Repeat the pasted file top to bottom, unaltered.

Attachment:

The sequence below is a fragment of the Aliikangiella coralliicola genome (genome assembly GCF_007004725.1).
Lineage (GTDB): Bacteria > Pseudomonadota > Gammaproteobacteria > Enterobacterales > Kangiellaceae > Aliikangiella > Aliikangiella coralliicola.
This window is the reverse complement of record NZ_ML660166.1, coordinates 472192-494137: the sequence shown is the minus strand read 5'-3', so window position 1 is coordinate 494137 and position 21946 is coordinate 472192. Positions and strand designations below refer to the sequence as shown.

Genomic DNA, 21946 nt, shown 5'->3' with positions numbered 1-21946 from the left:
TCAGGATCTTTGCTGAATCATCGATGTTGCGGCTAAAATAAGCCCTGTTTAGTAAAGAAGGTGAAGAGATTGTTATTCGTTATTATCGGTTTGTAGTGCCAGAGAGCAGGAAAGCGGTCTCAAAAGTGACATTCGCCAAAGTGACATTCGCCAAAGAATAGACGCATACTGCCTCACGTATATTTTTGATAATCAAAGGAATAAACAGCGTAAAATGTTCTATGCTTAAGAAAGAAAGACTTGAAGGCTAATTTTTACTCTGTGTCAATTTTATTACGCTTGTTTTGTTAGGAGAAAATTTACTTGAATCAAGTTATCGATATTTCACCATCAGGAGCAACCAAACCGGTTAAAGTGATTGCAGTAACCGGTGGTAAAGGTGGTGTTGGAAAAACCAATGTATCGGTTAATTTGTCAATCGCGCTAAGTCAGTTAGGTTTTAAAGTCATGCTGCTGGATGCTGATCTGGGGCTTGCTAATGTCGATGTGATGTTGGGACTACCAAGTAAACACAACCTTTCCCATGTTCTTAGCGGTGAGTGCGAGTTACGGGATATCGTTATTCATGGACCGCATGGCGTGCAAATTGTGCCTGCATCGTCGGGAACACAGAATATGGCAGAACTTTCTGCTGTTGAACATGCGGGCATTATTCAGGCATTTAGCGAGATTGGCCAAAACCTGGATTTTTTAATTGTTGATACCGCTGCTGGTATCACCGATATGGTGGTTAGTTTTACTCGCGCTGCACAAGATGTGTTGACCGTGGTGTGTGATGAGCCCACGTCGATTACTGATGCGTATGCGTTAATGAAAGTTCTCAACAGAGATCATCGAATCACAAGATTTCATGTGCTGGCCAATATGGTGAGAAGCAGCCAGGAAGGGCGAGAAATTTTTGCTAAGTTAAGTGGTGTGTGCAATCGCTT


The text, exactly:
The sequence below is a fragment of the Aliikangiella coralliicola genome (genome assembly GCF_007004725.1).
Lineage (GTDB): Bacteria > Pseudomonadota > Gammaproteobacteria > Enterobacterales > Kangiellaceae > Aliikangiella > Aliikangiella coralliicola.
This window is the reverse complement of record NZ_ML660166.1, coordinates 472192-494137: the sequence shown is the minus strand read 5'-3', so window position 1 is coordinate 494137 and position 21946 is coordinate 472192. Positions and strand designations below refer to the sequence as shown.

Genomic DNA, 21946 nt, shown 5'->3' with positions numbered 1-21946 from the left:
TCAGGATCTTTGCTGAATCATCGATGTTGCGGCTAAAATAAGCCCTGTTTAGTAAAGAAGGTGAAGAGATTGTTATTCGTTATTATCGGTTTGTAGTGCCAGAGAGCAGGAAAGCGGTCTCAAAAGTGACATTCGCCAAAGTGACATTCGCCAAAGAATAGACGCATACTGCCTCACGTATATTTTTGATAATCAAAGGAATAAACAGCGTAAAATGTTCTATGCTTAAGAAAGAAAGACTTGAAGGCTAATTTTTACTCTGTGTCAATTTTATTACGCTTGTTTTGTTAGGAGAAAATTTACTTGAATCAAGTTATCGATATTTCACCATCAGGAGCAACCAAACCGGTTAAAGTGATTGCAGTAACCGGTGGTAAAGGTGGTGTTGGAAAAACCAATGTATCGGTTAATTTGTCAATCGCGCTAAGTCAGTTAGGTTTTAAAGTCATGCTGCTGGATGCTGATCTGGGGCTTGCTAATGTCGATGTGATGTTGGGACTACCAAGTAAACACAACCTTTCCCATGTTCTTAGCGGTGAGTGCGAGTTACGGGATATCGTTATTCATGGACCGCATGGCGTGCAAATTGTGCCTGCATCGTCGGGAACACAGAATATGGCAGAACTTTCTGCTGTTGAACATGCGGGCATTATTCAGGCATTTAGCGAGATTGGCCAAAACCTGGATTTTTTAATTGTTGATACCGCTGCTGGTATCACCGATATGGTGGTTAGTTTTACTCGCGCTGCACAAGATGTGTTGACCGTGGTGTGTGATGAGCCCACGTCGATTACTGATGCGTATGCGTTAATGAAAGTTCTCAACAGAGATCATCGAATCACAAGATTTCATGTGCTGGCCAATATGGTGAGAAGCAGCCAGGAAGGGCGAGAAATTTTTGCTAAGTTAAGTGGTGTGTGCAATCGCTT